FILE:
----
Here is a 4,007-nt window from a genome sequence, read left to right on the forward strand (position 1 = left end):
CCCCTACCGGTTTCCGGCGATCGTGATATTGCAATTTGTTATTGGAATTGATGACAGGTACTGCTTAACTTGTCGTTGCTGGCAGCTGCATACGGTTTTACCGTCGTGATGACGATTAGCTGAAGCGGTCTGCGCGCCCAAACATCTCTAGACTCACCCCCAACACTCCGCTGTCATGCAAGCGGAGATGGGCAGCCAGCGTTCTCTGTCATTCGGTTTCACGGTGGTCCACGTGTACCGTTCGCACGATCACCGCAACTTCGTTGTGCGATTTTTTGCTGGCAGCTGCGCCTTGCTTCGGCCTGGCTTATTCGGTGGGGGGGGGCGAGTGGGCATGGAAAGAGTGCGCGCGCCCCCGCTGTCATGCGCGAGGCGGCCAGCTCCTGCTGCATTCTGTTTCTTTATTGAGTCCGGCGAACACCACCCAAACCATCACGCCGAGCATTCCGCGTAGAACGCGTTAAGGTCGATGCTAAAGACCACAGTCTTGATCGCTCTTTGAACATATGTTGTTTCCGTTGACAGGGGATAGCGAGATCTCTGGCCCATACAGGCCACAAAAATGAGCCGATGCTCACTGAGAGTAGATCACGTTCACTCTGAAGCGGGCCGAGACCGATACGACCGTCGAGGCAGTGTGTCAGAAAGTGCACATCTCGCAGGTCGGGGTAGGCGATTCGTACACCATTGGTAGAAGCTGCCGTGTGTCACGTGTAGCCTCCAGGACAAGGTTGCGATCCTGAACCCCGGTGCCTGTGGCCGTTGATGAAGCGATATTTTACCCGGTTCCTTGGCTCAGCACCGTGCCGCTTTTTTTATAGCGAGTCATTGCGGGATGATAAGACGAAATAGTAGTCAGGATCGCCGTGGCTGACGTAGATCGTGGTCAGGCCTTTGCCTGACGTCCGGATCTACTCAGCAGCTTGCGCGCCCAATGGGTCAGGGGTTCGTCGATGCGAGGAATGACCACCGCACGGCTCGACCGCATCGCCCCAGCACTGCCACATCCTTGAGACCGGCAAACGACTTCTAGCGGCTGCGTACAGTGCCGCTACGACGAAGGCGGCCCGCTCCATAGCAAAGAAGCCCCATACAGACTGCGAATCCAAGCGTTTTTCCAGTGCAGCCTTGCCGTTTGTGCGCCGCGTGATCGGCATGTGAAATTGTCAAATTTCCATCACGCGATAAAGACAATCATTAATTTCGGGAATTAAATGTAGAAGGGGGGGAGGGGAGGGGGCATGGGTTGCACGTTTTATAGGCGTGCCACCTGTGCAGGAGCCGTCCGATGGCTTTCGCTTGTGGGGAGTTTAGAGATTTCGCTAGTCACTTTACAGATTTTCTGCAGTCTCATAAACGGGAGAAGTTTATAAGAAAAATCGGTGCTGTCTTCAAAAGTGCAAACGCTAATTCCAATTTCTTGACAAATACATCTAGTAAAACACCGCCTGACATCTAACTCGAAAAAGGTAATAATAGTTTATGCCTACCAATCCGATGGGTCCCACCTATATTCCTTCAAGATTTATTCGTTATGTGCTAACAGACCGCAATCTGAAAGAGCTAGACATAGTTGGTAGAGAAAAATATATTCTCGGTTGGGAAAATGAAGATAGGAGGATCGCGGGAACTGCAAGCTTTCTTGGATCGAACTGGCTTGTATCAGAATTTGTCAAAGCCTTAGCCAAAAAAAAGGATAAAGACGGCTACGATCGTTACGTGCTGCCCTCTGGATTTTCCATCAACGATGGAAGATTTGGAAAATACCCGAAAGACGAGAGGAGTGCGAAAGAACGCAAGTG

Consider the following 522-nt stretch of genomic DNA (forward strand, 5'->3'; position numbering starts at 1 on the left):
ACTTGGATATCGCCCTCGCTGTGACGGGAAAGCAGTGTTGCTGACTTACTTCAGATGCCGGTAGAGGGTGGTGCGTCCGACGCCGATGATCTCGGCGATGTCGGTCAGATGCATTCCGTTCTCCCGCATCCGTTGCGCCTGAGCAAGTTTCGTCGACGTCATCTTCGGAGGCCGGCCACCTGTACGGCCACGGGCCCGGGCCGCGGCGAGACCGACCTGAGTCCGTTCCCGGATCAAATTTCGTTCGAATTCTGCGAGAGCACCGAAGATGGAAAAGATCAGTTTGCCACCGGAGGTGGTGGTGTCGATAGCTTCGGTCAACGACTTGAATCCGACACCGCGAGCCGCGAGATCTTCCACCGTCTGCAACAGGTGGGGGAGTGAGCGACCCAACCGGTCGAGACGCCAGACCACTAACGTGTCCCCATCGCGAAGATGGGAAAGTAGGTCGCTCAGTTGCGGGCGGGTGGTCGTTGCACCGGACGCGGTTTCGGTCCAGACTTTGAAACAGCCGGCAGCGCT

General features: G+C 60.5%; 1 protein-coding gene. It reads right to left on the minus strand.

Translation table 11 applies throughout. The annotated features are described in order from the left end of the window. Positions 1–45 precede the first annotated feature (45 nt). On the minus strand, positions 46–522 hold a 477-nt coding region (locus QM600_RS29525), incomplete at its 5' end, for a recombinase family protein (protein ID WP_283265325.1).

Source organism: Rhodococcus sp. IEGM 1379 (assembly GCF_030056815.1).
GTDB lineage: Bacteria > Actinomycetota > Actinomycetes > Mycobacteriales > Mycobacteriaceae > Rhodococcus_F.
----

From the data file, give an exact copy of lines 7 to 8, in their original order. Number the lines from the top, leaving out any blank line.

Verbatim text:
Source organism: Rhodococcus sp. IEGM 1379 (assembly GCF_030056815.1).
GTDB lineage: Bacteria > Actinomycetota > Actinomycetes > Mycobacteriales > Mycobacteriaceae > Rhodococcus_F.